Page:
HOUSTON- Whether you smoke three cigarettes or three packs of cigarettes a day, kicking the habit is difficult. Various nicotine replacement products are on the market to make quitting easier. But which product is right for you? Experts from The University of Texas M. D. Anderson Cancer Center are here to help.
“Quitting smoking is a wonderful thing to do for yourself and your loved ones, but it can be really hard without help,” said Jennifer Irvin Vidrine, Ph.D., assistant professor in the Department of Health Disparities Research at M. D. Anderson. “A great way to reduce withdrawal symptoms while you are trying to quit is to use some sort of nicotine replacement therapy.”
Quitting smoking is one of the absolute most important things you can do to improve your health. It significantly reduces your risks for cancer and other diseases, such as heart and lung disease. M. D. Anderson experts share the lowdown on nicotine replacement products.
The patch gives a steady stream of nicotine that helps cut down on the highs and lows of nicotine withdrawal. Side effects: Some people with sensitive skin can develop a skin rash when using this product. Moving it to a different spot on your body each day usually helps.
Gum is a great way to keep your mouth busy without a cigarette. It gives you small doses of nicotine when you need it. Gum and lozenges also are good for people who are habitual about when they smoke cigarettes. Side effects: The most common problem with the gum is that it is often misused. You need to chew the gum, tuck it between your cheek and gum, and let it sit for a while. If you don’t chew as directed, your body won’t get the full dose of nicotine.
Lozenges came onto the market after the gum to help people who have trouble using the gum correctly. It is great for habitual smokers to indulge in while having a cup of coffee or to soothe themselves during a stressful moment. It also is for people who aren’t thrilled about the idea of having to tuck the gum between their gum and cheek, which can leave an unsightly bulge. Side effects: Although easier to use than the gum, the lozenge can leave a film in the mouth. It also can leave users with stale breath.
The nasal spray is like many sprays you might use for a runny nose or allergies. With the gum or lozenge, what you eat or drink can affect the amount of nicotine you get. The nasal spray is a single shot of nicotine. It works faster than the gum or lozenge, and unlike the patch, it can be used exactly when your craving hits. Side effects: The nasal spray can sting the inside of your nose. It also is just one shot, so if you smoke because you like the habit, this isn’t the tool for you.
Inhalers work fast like the nasal spray and certainly faster than the gum and lozenge. Like an asthma inhaler, you put it to your mouth and breathe deeply. Like nasal spray, inhalers gives you a measured amount of nicotine the instant you need it, but, it isn’t quite as harsh as the nasal spray. Side effects: The biggest trouble with the inhaler is that it is impractical or awkward to use in real life. Using the inhaler in social situations can be awkward, if not alarming, for your company. It also is fairly bulky to carry around.
A nicotine replacement product for every personality
“You really can’t go wrong with any nicotine replacement therapy,” said Damon J. Vidrine, Dr.P.H., assistant professor in the Department of Behavioral Science at M. D. Anderson. “I recommend, however, trying the patch first. The patch delivers a steady, low-dose stream of nicotine to your system that reduces cravings.”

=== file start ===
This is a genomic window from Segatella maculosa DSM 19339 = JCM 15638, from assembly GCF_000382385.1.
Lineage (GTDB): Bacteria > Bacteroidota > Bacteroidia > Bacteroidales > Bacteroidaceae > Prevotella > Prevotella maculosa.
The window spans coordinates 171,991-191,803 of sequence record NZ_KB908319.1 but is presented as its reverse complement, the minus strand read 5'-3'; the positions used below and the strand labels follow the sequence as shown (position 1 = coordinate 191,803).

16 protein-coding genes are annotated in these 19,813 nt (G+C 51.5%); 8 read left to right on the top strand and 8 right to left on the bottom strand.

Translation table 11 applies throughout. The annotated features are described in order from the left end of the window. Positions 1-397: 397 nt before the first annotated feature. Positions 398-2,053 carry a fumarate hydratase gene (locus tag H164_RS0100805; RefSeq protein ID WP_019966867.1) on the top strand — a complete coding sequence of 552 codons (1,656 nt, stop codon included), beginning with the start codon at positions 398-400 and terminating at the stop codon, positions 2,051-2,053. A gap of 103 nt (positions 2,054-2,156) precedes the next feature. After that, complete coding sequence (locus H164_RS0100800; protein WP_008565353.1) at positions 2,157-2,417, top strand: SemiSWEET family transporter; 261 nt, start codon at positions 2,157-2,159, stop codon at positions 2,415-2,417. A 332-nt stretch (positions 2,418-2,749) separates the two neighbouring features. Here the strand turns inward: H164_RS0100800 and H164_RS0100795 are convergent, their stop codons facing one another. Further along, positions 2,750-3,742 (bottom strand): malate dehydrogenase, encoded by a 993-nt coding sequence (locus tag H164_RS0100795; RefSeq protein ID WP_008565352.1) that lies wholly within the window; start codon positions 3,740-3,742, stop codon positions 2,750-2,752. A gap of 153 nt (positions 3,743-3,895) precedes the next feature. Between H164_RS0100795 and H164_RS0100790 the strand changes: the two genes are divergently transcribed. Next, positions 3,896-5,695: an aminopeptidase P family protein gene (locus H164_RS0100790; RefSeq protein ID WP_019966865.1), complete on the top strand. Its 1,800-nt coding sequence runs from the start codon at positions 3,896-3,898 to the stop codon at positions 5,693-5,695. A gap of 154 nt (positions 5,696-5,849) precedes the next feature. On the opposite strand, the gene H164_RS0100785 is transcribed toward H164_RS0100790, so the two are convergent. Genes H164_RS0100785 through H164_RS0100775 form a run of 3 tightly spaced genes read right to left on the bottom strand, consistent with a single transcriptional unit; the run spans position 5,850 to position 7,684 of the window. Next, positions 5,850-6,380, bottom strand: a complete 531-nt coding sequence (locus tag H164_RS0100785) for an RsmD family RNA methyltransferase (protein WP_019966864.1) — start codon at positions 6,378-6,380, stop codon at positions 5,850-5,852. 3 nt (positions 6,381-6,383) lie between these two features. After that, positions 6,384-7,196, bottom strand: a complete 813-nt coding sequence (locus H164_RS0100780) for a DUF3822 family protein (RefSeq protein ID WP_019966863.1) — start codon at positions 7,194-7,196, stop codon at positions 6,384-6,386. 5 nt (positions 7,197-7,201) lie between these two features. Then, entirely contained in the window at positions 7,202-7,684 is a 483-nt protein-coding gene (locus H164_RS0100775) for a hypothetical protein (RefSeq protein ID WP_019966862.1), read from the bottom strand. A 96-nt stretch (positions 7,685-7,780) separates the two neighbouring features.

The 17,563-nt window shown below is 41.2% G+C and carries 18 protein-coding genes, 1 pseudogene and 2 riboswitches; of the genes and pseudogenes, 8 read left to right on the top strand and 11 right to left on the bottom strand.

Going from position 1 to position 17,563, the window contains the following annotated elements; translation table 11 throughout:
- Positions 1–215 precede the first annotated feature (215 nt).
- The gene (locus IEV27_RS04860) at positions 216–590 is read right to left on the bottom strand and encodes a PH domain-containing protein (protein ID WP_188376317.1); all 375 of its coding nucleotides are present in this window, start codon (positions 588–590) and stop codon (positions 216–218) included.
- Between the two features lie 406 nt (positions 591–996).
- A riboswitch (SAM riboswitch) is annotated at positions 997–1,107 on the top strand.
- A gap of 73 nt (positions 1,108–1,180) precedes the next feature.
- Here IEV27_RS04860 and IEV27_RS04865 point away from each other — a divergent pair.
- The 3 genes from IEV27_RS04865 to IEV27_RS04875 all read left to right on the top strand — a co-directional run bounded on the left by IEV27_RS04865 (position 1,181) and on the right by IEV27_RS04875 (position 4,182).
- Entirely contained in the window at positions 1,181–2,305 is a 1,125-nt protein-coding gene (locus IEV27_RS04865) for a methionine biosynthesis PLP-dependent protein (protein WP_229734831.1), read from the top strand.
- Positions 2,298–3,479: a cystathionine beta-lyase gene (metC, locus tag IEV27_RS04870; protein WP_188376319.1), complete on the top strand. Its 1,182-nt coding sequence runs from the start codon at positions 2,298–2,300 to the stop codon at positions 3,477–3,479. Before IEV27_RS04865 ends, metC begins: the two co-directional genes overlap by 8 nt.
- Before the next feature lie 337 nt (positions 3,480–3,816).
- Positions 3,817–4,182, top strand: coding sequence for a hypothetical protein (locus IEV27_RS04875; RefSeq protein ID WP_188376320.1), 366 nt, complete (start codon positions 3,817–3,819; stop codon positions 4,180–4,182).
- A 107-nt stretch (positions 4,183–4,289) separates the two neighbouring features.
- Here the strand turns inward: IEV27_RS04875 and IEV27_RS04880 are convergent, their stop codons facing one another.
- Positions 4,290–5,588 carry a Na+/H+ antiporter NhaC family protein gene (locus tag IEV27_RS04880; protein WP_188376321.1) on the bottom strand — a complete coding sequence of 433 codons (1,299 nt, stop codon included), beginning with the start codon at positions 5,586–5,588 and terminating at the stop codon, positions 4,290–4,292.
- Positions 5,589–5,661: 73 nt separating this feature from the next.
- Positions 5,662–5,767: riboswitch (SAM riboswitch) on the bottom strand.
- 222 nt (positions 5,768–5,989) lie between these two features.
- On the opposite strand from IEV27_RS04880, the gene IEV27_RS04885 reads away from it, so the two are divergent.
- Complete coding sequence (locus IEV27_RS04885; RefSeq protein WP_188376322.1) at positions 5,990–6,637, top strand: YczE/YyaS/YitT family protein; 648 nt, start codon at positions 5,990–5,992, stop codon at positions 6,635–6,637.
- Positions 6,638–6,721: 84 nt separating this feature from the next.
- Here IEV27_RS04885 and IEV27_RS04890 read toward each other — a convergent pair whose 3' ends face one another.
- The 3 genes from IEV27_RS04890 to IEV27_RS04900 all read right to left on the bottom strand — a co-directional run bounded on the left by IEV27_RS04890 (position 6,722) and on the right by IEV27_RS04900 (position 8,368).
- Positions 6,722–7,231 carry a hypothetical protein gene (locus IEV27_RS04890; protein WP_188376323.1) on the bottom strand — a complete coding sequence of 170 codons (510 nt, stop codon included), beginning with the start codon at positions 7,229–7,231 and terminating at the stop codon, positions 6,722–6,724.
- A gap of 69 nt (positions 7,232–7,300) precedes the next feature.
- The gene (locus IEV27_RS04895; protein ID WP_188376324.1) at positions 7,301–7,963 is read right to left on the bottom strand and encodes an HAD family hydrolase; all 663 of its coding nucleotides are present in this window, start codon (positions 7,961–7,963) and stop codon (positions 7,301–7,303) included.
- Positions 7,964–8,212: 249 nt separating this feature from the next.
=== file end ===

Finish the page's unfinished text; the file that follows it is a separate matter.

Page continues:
While you can buy the gum, lozenge and patch over-the-counter at your local drugstore or supermarket, you need a prescription from your doctor to get the inhaler or nasal spray.
Reaching your goal
“To help yourself quit, I strongly recommend a nicotine replacement product in combination with counseling,” Jennifer Vidrine said.
Although going to see a private counselor might be impossible because of time or money, there are several free smoking quit lines such as 1-800-QUIT NOW (American Cancer Society) and 1-877-44U-QUIT (National Cancer Institute).
“Your goal should be complete cessation,” Damon Vidrine said. “It shouldn’t be just to cut back. This can be difficult, but nicotine replacement products, non-nicotine medications, and counseling really do help people who want to quit.”
Read more about smoking cessation and get linked to M. D. Anderson tobacco cessation studies, some of which offer free treatment methods, at www.mdanderson.org/focused.
M. D. Anderson experts available for interview:
Jennifer Irvin Vidrine, Ph.D., Assistant Professor, Department of Health Disparities Research
Jenifer Irvin Vidrine’s research focuses on eliminating health disparities through investigating potential “windows of opportunity” for promoting health behavior change, developing and evaluating the impact of tailored health risk communications, evaluating potential mechanisms underlying changes in risk perceptions over time in the natural environment, and disseminating evidence-based tobacco cessation interventions to underserved populations. The primary emphasis of her work to date has been on tobacco.
Damon J. Vidrine, Dr.P.H., Assistant Professor, Department of Behavioral Science
Damon Vidrine’s research interests include tobacco use in special populations and the development of intervention and assessment approaches. Among his current projects is a study designed to elucidate the relationships between disease events (e.g., diagnosis, treatment failure, and disease progression) and subsequent changes in smoking behaviors, attitudes, and intentions. Additional efforts involve the development of cell phone-delivered treatments, such as counseling, interactive text messaging and use of mobile web-based applications.